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pone-0009281-g001: BCG immunization induced the expansion of CD8+ DC which expressed higher levels of co-stimulatory molecules compared with CD8- DC.Mice (C57BL/6, n = 4/group) were infected i.v. with 5×105 CFU of BCG and sacrificed at 21 days after immunization. Total DCs from infected and naïve mice were purified using the MACS CD11c+ isolation column. Purified DCs were co-stained with APC-conjugated anti-CD11c, PE-Cy7-conjugated anti-CD8 and FITC-conjugated Ab specific for one of the surface markers (CD80, CD86, CD40 or MHCII). The surface marker expression (solid lines) or matched Ab isotype control (shaded histogram) are shown respectively. All histogram were based on 10,000 cells satisfying a gate set of forward vs side scatter light histogram. A, purified DCs were gated on CD11c positive cells showing CD8+ DC population in infected (iDC) and naïve (nDC) mice. B, purified DC were gated on either CD11c+ CD8+ DC (CD8+DC) or CD11c+CD8− DC (CD8− DC) and the surface molecules on the DC subsets were shown. The percentages of positive cells and mean fluorescence intensity (MFI) for the molecules were shown at the top and bottom lines respectively at the right upper corner of each histogram.
Mentions: To analyze the effect of BCG immunization on DC subset, we measured CD8 molecule expression on the total DC (CD11c+ cells) isolated from the spleens of BCG infected and naive C57BL/6 mice. As shown in Figure 1A, DCs isolated from BCG infected mice showed a higher percentage of CD8+ subpopulation than the DCs from naïve mice (37% vs 21%), suggesting a preferential expansion of CD8+ DC following BCG immunization. Since the function of DC in modulating immune responses is largely dependent on their expression of co-stimulatory molecules and the production of cytokines, we further analyzed the surface markers on the DC subsets by three-color staining (CD11c, CD8 and a particular surface marker). As shown in Figure 1B, in comparison with the CD8− DC isolated from BCG infected mice iCD8− DC, the CD8+ DC isolated from the mice with the same infection iCD8+ DC expressed higher CD80 (65.66% vs 17.43%), CD86 (57.43% vs 30%) and CD40 (44% vs 35%) molecules. Similar differences were observed in comparison of the density (mean fluorescence intensity, MFI) of these molecules expressed on the surface of these cells. Although the iCD8+ DC and iCD8− DC subsets showed similar MHC-II in percentage (97% vs 95%), the MFI of MHC-II was much higher in iCD8+ DC. Similar pattern of differences in expression levels of surface markers were found in naïve DC subsets, but the absolute levels in the naïve mice were lower than those of infected mice, suggesting a significant impact of immunization on both DC subsets.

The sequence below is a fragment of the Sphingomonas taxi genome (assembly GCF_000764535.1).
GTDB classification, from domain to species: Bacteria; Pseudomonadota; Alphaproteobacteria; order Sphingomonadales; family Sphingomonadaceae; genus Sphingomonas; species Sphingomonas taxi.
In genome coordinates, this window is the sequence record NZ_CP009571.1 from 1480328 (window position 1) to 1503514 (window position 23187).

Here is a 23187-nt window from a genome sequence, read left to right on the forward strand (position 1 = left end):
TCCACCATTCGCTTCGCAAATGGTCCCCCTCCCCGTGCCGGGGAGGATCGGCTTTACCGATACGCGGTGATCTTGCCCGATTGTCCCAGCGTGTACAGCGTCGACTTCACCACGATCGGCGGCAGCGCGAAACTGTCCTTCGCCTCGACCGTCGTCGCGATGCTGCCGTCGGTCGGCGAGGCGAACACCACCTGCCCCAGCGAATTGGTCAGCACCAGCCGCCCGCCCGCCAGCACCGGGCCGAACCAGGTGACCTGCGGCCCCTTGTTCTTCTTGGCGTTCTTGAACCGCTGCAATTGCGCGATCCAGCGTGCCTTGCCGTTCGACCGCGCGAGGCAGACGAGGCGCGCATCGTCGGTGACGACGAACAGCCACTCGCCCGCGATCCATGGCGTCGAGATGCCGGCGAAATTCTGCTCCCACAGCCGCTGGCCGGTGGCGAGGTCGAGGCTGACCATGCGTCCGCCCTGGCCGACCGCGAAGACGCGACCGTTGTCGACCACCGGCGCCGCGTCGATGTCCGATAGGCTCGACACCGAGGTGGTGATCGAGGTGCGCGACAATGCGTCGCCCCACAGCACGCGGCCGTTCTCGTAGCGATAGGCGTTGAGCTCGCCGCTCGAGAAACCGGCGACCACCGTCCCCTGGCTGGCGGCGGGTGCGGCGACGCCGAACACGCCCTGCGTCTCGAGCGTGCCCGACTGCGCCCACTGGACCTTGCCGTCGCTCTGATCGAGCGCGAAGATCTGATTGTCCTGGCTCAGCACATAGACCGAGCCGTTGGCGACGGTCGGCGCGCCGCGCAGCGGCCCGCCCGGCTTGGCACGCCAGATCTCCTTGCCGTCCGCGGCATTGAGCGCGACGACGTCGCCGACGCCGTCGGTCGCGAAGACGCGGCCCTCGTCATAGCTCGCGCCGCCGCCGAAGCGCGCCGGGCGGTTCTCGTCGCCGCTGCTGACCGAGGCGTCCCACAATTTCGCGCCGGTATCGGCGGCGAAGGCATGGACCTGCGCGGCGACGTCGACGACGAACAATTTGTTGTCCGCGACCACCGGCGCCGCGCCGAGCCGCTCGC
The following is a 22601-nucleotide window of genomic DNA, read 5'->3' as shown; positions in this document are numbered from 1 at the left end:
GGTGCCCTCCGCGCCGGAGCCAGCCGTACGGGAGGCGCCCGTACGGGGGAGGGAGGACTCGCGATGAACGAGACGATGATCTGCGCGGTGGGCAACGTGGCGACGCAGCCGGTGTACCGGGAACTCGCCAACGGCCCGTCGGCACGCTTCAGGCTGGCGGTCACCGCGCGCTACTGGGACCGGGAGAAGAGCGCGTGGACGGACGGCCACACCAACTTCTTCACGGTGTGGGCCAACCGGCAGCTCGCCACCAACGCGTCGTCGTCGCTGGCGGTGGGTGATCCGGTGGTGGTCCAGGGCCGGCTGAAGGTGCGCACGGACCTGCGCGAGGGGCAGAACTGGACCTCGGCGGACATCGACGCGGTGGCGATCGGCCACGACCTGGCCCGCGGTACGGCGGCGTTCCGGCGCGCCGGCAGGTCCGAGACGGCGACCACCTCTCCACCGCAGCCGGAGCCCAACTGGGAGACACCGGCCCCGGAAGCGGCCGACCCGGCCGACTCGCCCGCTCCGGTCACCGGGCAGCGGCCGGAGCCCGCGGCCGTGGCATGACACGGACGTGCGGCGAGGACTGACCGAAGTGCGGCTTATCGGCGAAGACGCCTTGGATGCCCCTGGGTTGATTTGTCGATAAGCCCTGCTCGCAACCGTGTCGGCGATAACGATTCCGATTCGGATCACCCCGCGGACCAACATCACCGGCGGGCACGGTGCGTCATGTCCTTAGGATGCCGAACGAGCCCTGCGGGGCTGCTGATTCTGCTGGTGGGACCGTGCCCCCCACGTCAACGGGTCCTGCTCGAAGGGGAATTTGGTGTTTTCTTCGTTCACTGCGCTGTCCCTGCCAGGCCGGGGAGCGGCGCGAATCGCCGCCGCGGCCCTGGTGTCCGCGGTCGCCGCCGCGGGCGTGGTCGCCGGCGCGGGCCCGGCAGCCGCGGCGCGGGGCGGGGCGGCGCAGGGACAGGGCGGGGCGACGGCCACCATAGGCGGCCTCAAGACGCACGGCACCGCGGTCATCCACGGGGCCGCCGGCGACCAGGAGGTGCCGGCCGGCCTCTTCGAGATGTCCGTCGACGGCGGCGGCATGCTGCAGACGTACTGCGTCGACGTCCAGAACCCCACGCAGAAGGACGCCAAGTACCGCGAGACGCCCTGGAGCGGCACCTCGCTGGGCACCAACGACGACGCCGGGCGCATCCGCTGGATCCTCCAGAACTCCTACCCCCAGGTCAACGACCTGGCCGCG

Bottom Line: The adoptive transfer of the CD8alpha(-)DC from the infected mice (iCD8(-) DC) not only failed to reduce bacterial growth, but enhanced inflammation characterized by diffuse heavy cellular infiltration.Notably, iCD8(-) DC produced significantly higher levels of IL-10 than iCD8+ DC and promoted more Th2 cytokine responses in in vitro DC-T cell co-culture and in vivo adoptive transfer experiments.The data indicate that in vivo BCG-primed CD8+ DC is the dominant DC subset in inducing protective immunity especially for reducing pathological reactions in infected tissues.

View Article: PubMed Central - PubMed

Affiliation: Laboratory for Infection and Immunity, Department of Medical Microbiology, Faculty of Medicine, University of Manitoba, Winnipeg, Manitoba, Canada.

ABSTRACT

Background: Tuberculosis is a mycobacterial infection causing worldwide public health problems but the available vaccine is far from ideal. Type-1 T cell immunity has been shown to be critical for host defence against tuberculosis infection, but the role of dendritic cell (DC) subsets in pathogenesis of mycobacterial infection remains unclear.

Methodology/principal findings: We examined the effectiveness of dendritic cell (DC) subsets in BCG-infected mice in generating immune responses beneficial for pathogen clearance and reduction of pathological reactions in the tissues following challenge infection. Our data showed that only the adoptive transfer of the subset of CD8alpha+ DC isolated from infected mice (iCD8+ DC) generated significant protection, demonstrated by less mycobacterial growth and pathological changes in the lung and liver tissues in iCD8+ DC recipients than sham-treated control mice. The adoptive transfer of the CD8alpha(-)DC from the infected mice (iCD8(-) DC) not only failed to reduce bacterial growth, but enhanced inflammation characterized by diffuse heavy cellular infiltration. Notably, iCD8(-) DC produced significantly higher levels of IL-10 than iCD8+ DC and promoted more Th2 cytokine responses in in vitro DC-T cell co-culture and in vivo adoptive transfer experiments.

Conclusions/significance: The data indicate that in vivo BCG-primed CD8+ DC is the dominant DC subset in inducing protective immunity especially for reducing pathological reactions in infected tissues. The finding has implications for the rational improvement of the prophylactic and therapeutic approaches for controlling tuberculosis infection and related diseases.

Show MeSH
Related in: MedlinePlus